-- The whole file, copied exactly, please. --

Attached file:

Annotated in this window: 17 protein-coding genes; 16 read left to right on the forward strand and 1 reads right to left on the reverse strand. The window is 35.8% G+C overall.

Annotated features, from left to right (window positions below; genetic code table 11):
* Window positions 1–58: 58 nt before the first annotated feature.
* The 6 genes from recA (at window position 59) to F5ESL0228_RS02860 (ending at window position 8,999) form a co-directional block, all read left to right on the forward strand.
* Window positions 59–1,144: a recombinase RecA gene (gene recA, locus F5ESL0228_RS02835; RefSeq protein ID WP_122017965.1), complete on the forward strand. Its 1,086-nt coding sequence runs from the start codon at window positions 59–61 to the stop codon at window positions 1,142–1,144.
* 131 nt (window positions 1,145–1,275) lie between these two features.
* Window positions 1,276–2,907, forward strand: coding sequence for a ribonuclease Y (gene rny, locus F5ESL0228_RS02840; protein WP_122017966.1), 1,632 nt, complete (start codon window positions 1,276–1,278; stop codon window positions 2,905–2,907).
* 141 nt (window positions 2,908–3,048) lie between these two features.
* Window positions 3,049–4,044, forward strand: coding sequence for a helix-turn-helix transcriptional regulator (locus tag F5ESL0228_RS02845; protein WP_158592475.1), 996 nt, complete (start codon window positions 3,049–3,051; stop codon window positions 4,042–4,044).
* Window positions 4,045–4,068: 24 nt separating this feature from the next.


Annotated in this window: 17 protein-coding genes; 16 read left to right on the forward strand and 1 reads right to left on the reverse strand. The window is 35.8% G+C overall.

Annotated features, from left to right (window positions below; genetic code table 11):
* Window positions 1–58: 58 nt before the first annotated feature.
* The 6 genes from recA (at window position 59) to F5ESL0228_RS02860 (ending at window position 8,999) form a co-directional block, all read left to right on the forward strand.
* Window positions 59–1,144: a recombinase RecA gene (gene recA, locus F5ESL0228_RS02835; RefSeq protein ID WP_122017965.1), complete on the forward strand. Its 1,086-nt coding sequence runs from the start codon at window positions 59–61 to the stop codon at window positions 1,142–1,144.
* 131 nt (window positions 1,145–1,275) lie between these two features.
* Window positions 1,276–2,907, forward strand: coding sequence for a ribonuclease Y (gene rny, locus F5ESL0228_RS02840; protein WP_122017966.1), 1,632 nt, complete (start codon window positions 1,276–1,278; stop codon window positions 2,905–2,907).
* 141 nt (window positions 2,908–3,048) lie between these two features.
* Window positions 3,049–4,044, forward strand: coding sequence for a helix-turn-helix transcriptional regulator (locus tag F5ESL0228_RS02845; protein WP_158592475.1), 996 nt, complete (start codon window positions 3,049–3,051; stop codon window positions 4,042–4,044).
* Window positions 4,045–4,068: 24 nt separating this feature from the next.